Although sarcoptic mange is difficult to diagnose, it is very easy to treat. It is a good idea to give your dog a thorough bath with an anti-itch shampoo to help with their discomfort, as well as to get rid of any crust and residue before applying a medication. Clipping the dog’s coat may also be a good idea, depending on their coat length and severity of the disease. At this point, your veterinarian will be able to prescribe a medication to help kill the mites. The prescription will likely be in the form of a drip, oral medication, or spot-on product. Additional medication may be given to control the itch or treat infection. REMEMBER: You must treat ALL animals in your household once one pet has been diagnosed, EVEN IF THEY SHOW NO SYMPTOMS. The disease is highly contagious, and it is very likely they have contracted it. Let your veterinarian know if you have other pets in the house. Additionally, the diagnosed dog may remain contagious long after treatment, and they should be quarantined from other pets for 2-4 weeks until the check-up appointment.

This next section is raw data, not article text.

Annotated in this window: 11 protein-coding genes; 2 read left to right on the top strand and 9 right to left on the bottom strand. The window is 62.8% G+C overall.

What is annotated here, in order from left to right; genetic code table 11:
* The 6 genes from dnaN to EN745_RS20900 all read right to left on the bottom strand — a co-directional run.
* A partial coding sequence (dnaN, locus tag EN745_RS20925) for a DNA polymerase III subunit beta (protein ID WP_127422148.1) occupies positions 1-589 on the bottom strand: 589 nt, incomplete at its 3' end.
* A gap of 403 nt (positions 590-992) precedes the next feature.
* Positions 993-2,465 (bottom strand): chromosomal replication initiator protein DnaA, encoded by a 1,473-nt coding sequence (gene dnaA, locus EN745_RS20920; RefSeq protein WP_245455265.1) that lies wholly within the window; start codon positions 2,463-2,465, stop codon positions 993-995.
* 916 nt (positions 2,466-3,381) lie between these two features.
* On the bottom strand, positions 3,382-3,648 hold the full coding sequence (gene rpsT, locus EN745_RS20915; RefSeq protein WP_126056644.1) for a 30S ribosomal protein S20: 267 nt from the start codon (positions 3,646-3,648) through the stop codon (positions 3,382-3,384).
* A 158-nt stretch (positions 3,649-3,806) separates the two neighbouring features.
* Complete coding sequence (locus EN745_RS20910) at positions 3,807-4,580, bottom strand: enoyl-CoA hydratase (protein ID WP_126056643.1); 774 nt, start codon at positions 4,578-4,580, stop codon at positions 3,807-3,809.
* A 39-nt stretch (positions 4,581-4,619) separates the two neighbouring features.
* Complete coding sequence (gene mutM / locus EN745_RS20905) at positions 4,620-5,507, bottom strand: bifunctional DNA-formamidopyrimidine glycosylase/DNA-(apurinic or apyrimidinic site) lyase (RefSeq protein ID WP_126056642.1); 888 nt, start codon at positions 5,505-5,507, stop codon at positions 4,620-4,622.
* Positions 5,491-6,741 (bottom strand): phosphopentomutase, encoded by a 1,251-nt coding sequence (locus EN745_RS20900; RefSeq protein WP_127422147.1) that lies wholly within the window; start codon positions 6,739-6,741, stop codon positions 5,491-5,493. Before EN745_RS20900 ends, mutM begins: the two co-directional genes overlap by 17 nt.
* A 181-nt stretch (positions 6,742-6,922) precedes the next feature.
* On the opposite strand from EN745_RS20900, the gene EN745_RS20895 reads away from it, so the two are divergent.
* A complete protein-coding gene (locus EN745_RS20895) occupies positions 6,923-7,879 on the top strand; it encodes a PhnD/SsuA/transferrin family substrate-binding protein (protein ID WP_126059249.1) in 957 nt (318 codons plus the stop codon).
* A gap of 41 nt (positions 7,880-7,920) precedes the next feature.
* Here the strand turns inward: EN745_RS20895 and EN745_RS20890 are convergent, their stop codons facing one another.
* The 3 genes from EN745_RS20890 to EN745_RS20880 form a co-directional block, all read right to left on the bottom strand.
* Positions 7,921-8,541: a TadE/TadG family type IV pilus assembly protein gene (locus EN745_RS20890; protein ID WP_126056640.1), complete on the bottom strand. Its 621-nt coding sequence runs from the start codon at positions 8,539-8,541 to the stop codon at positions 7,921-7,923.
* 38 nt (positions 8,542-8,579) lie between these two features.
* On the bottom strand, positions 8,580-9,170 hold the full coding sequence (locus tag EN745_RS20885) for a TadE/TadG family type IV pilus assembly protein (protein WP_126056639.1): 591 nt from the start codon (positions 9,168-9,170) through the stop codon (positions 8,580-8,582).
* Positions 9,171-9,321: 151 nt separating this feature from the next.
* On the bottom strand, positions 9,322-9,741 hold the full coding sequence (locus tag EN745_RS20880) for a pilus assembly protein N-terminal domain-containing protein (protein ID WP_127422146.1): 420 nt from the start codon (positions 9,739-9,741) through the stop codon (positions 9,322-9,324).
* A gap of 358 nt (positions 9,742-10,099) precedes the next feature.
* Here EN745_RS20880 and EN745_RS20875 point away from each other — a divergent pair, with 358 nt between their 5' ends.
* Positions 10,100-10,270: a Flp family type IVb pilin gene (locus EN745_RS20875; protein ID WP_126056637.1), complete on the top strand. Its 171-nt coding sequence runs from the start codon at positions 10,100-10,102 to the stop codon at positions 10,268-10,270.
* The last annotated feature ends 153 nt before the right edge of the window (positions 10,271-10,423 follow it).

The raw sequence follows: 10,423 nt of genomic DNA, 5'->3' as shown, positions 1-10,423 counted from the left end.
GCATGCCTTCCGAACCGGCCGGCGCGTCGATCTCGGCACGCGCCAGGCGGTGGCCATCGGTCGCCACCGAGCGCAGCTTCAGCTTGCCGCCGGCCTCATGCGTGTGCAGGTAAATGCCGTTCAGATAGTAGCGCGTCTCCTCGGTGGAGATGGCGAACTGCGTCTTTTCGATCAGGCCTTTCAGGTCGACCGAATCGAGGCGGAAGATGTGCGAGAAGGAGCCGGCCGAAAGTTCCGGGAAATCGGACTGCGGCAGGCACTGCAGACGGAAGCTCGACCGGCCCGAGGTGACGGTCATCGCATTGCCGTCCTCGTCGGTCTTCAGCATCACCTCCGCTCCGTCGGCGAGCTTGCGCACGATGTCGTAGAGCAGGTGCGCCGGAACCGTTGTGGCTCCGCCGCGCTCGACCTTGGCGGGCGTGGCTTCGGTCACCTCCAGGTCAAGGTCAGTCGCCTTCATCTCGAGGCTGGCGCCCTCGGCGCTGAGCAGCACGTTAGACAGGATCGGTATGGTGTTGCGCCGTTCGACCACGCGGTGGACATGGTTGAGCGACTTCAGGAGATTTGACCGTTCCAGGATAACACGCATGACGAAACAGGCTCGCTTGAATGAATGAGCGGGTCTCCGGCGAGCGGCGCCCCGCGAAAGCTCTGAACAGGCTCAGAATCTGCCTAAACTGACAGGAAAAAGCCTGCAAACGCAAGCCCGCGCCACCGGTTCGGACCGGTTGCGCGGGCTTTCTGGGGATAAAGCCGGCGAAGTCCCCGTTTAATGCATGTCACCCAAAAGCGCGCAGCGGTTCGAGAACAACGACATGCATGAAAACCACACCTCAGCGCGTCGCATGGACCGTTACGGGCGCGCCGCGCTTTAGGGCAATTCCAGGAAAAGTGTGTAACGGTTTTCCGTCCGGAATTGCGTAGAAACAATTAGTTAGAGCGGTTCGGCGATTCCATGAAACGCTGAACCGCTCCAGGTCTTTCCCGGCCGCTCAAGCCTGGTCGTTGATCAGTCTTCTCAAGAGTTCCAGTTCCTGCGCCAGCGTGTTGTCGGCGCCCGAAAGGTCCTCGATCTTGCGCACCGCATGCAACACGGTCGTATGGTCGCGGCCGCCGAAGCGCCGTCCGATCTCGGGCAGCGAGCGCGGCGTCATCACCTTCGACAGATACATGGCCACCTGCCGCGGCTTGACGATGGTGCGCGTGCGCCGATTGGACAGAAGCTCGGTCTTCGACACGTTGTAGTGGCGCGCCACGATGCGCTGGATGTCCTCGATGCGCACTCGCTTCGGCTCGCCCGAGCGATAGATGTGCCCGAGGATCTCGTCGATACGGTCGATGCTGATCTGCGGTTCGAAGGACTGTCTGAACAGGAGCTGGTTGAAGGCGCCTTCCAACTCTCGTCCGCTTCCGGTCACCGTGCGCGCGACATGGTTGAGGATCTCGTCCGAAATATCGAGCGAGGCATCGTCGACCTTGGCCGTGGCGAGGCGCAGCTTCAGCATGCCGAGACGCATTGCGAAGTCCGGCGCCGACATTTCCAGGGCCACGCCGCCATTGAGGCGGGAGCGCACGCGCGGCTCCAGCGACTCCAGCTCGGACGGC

Can I be infected with sarcoptic mange?

YES. Because the disease is so contagious, it is not unlikely that you will contract the disease if you notice it on your animal. The good news is that on humans, the disease is self-limiting. This means that it will most often go away on its own, unlike your pet! While you have it though, it can be very uncomfortable so seek advice from your doctor. If the disease is noticed on your pet, it is advised to wash all bedding immediately as well as collars and harnesses.

Resources

Brooks, W. C. (2001, January 01). Sarcoptic mange (scabies). Retrieved from Veterinary Partner website: http://www.veterinarypartner.com/Content.plx?P=A&S=0&C=0&A=616